Thursday, November 28, 2013

Team Cognition Conflict

I will be attending the 2014 AHRD International Conference in the Americas. This AHRD conference will take place in Houston, TX, from 2/19/2014 to 2/22/2014. 
I will be introducing a new construct to the literature on team conflict. The current literature identifies team conflict as being multidimensional, consisting of task, relationship, and process conflict (Behfar, Mannix, Peterson, & Trochim, 2011; Greer, Jehn, & Mannix, 2008; Jehn & Chatman, 2000; & Song, Dyer, & Thieme, 2006). Task conflict looks primarily at work related issues, relationship conflict looks at personal or social issues not relating to work, and process conflict relates to procedural issues.  
In one of my areas of interest/study, team cognition, there have been many advances in the literature identifying the different cognitive processes that take place in teams and small groups. From these advances I fell that the addition of a new construct, team cognition conflict, should be incorporated into the team conflict literature. The cognition conflict construct is a separate construct from those that have been previously identified in the literature, placing the team conflict constructs as having four main sub-dimensions: task, relationship, process, and cognition conflict. By further differentiating team conflict into better defined dimensions researchers will be able to clearly identify team conflict, providing better predictive measures for team performance and decision making abilities. This addition to the team conflict literature also responds to Song, Dyer, and Thieme's (2006) call for further research identifying different types of team conflict. 
The model presented below introduces the outline of the team conflict theoretical framework that will be presented in the AHRD conference in a roundtable format. 

(Turner, J. R., 2013, Figure 1)

Behfar, K. J., Mannix, E. A., Peterson, R. S., & Trochim, W. M. (2011). Conflict in small groups: The meaning and consequences of process conflict. Small Group Research, 42, 127-176. doi:10.1177/1046496410389194
Greer, L. L., Jehn, K. A., & Mannix, E. A. (2008). Conflict transformation: A longitudinal investigation of the relationships between different types of intragroup conflict and the moderating role of conflict resolution. Small Group Research, 39, 278-302. doi:10.1177/1046496408317793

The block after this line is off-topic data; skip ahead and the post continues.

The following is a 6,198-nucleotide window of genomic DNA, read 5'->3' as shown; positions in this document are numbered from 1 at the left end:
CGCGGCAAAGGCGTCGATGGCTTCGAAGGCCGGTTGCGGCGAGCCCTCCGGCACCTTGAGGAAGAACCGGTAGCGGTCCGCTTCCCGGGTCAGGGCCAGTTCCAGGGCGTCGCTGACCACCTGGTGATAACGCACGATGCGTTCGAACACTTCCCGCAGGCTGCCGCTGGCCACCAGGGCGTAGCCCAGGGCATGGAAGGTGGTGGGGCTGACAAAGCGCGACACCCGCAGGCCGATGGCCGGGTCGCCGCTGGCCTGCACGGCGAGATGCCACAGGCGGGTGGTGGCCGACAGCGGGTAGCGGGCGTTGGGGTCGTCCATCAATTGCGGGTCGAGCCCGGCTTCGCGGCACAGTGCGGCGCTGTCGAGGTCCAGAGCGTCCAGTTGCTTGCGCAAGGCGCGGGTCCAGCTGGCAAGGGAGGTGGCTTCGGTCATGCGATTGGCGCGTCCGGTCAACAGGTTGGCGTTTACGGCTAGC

Jehn, K. A., & Chatman, J. A. (2000). The influence of proportional and perceptual conflict composition on team performance. The International Journal of Conflict Management, 11, 56-73. doi:10.1108/eb022835
Song, M., Dyer, B, & Thieme, J. R. (2006). Conflict management and innovation performance: an integrative contingency perspective. Journal of the Academy of Marketing Science, 34, 341-356. doi:10.1177/00092070306286705
Turner, J. R. (2014). Team cognition conflict: A conceptual review identifying cognition conflict as a new team conflict construct. Paper to be presented at the 2014 AHRD International Conference in the Americas, April 2014. [forthcoming presentation]

Team Shared Cognition Constructs - New Publication

Final approval for publishing my recent article, titled: "Team Shared Cognitive Constructs: A Meta-Analysis Exploring the Effects of Shared Cognitive Constructs on Team Performance" has just been received.
This has been a long process, from conference proceedings introducing meta-analysis techniques, to enduring the peer review process for, ultimately, final approval to publish. 
This article will be published by the flagship publication of the International Society of Performance Improvement (ISPI)Performance Improvement Quarterly (PIQ). The reference/bibliographical information is provided below (no volume, issue, or page numbers provided at this time):
Turner, J. R., Chen, Q., & Danks, S. (2014). Team shared cognitive constructs: A meta-analysis exploring the effects of shared cognitive constructs on team performance. Performance Improvement Quarterly. Manuscript submitted for publication.
These new emerging shared cognition constructs are beginning to be identified as being critical to the success of team and small group performance and problem solving efforts. More study is needed in these areas which was identified in the article.
In a previous post I presented the conference proceedings introducing the meta-analysis techniques used.
This post also introduced the presentation slides that were used during the conference:
The original presentation was designed for two purposes: 1) to introduce the emerging constructs of team shared cognition, and 2) to present the steps required to conduct a comparative meta-analysis study. In summary, the team shared cognition constructs that were prepared are provided in the table below, titled 'Shared Cognitive Constructs'.

In conclusion, the results from the meta-analysis are provided in the slide below, titled 'Conclusion'.

As identified in the manuscript the sample size for this meta-analysis was small.  Having a small sample size prevented the possibility of making any type of inference(s) from the results. However, the main purpose of this study was to 1) identify the different constructs that were currently being studied in various disciplines, and 2) to run a comparison of these constructs to shed some light on which constructs resulted in better performance outcomes. With these shared cognition constructs being emerging constructs, meaning that they are new developing constructs, there is not a lot of research available to begin with. Thus, a secondary purpose of this research study was to call to researchers to contribute further to the research of these emerging constructs - beginning with those that were identified in this meta-analysis as being potentially better predictors of performance: information sharing, cognitive consensus, and shared metal memory.

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